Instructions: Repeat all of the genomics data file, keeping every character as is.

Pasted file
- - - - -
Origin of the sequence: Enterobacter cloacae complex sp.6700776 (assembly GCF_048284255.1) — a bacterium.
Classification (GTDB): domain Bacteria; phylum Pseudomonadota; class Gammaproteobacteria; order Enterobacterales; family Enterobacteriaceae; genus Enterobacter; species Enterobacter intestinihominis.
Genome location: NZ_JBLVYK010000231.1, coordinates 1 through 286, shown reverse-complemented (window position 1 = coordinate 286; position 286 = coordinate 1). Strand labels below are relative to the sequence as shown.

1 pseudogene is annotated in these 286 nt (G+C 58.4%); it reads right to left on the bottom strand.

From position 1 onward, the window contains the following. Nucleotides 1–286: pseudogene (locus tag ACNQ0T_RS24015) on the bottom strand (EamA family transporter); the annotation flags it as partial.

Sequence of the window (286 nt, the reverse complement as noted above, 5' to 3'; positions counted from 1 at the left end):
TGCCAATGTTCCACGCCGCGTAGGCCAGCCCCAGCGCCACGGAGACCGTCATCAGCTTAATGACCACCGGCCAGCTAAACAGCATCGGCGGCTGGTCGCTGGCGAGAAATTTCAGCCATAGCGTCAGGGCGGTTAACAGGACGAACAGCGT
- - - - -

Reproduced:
Origin of the sequence: Enterobacter cloacae complex sp.6700776 (assembly GCF_048284255.1) — a bacterium.
Classification (GTDB): domain Bacteria; phylum Pseudomonadota; class Gammaproteobacteria; order Enterobacterales; family Enterobacteriaceae; genus Enterobacter; species Enterobacter intestinihominis.
Genome location: NZ_JBLVYK010000231.1, coordinates 1 through 286, shown reverse-complemented (window position 1 = coordinate 286; position 286 = coordinate 1). Strand labels below are relative to the sequence as shown.

1 pseudogene is annotated in these 286 nt (G+C 58.4%); it reads right to left on the bottom strand.

From position 1 onward, the window contains the following. Nucleotides 1–286: pseudogene (locus tag ACNQ0T_RS24015) on the bottom strand (EamA family transporter); the annotation flags it as partial.

Sequence of the window (286 nt, the reverse complement as noted above, 5' to 3'; positions counted from 1 at the left end):
TGCCAATGTTCCACGCCGCGTAGGCCAGCCCCAGCGCCACGGAGACCGTCATCAGCTTAATGACCACCGGCCAGCTAAACAGCATCGGCGGCTGGTCGCTGGCGAGAAATTTCAGCCATAGCGTCAGGGCGGTTAACAGGACGAACAGCGT